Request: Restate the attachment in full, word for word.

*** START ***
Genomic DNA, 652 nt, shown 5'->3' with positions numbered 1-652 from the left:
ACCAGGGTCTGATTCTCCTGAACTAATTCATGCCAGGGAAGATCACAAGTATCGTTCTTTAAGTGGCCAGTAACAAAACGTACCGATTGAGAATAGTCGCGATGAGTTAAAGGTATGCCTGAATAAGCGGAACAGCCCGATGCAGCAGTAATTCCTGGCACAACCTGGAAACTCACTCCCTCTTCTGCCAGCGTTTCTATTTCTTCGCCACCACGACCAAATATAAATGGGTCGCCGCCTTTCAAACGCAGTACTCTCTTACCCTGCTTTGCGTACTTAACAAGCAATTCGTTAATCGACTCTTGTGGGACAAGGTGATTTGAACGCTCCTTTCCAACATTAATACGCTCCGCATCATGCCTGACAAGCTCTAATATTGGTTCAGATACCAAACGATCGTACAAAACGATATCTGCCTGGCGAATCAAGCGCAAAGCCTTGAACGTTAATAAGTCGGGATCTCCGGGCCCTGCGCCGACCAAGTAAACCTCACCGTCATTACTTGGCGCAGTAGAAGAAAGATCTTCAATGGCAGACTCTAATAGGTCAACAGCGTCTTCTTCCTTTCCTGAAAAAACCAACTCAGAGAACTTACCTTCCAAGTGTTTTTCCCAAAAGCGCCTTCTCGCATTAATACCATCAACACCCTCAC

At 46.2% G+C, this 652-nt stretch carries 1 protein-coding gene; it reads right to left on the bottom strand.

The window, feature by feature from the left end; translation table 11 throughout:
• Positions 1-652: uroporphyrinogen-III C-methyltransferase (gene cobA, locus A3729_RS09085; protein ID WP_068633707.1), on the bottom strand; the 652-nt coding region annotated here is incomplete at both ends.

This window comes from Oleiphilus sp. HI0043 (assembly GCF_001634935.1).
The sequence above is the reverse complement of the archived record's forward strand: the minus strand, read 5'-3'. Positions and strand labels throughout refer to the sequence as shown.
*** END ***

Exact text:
Genomic DNA, 652 nt, shown 5'->3' with positions numbered 1-652 from the left:
ACCAGGGTCTGATTCTCCTGAACTAATTCATGCCAGGGAAGATCACAAGTATCGTTCTTTAAGTGGCCAGTAACAAAACGTACCGATTGAGAATAGTCGCGATGAGTTAAAGGTATGCCTGAATAAGCGGAACAGCCCGATGCAGCAGTAATTCCTGGCACAACCTGGAAACTCACTCCCTCTTCTGCCAGCGTTTCTATTTCTTCGCCACCACGACCAAATATAAATGGGTCGCCGCCTTTCAAACGCAGTACTCTCTTACCCTGCTTTGCGTACTTAACAAGCAATTCGTTAATCGACTCTTGTGGGACAAGGTGATTTGAACGCTCCTTTCCAACATTAATACGCTCCGCATCATGCCTGACAAGCTCTAATATTGGTTCAGATACCAAACGATCGTACAAAACGATATCTGCCTGGCGAATCAAGCGCAAAGCCTTGAACGTTAATAAGTCGGGATCTCCGGGCCCTGCGCCGACCAAGTAAACCTCACCGTCATTACTTGGCGCAGTAGAAGAAAGATCTTCAATGGCAGACTCTAATAGGTCAACAGCGTCTTCTTCCTTTCCTGAAAAAACCAACTCAGAGAACTTACCTTCCAAGTGTTTTTCCCAAAAGCGCCTTCTCGCATTAATACCATCAACACCCTCAC

At 46.2% G+C, this 652-nt stretch carries 1 protein-coding gene; it reads right to left on the bottom strand.

The window, feature by feature from the left end; translation table 11 throughout:
• Positions 1-652: uroporphyrinogen-III C-methyltransferase (gene cobA, locus A3729_RS09085; protein ID WP_068633707.1), on the bottom strand; the 652-nt coding region annotated here is incomplete at both ends.

This window comes from Oleiphilus sp. HI0043 (assembly GCF_001634935.1).
The sequence above is the reverse complement of the archived record's forward strand: the minus strand, read 5'-3'. Positions and strand labels throughout refer to the sequence as shown.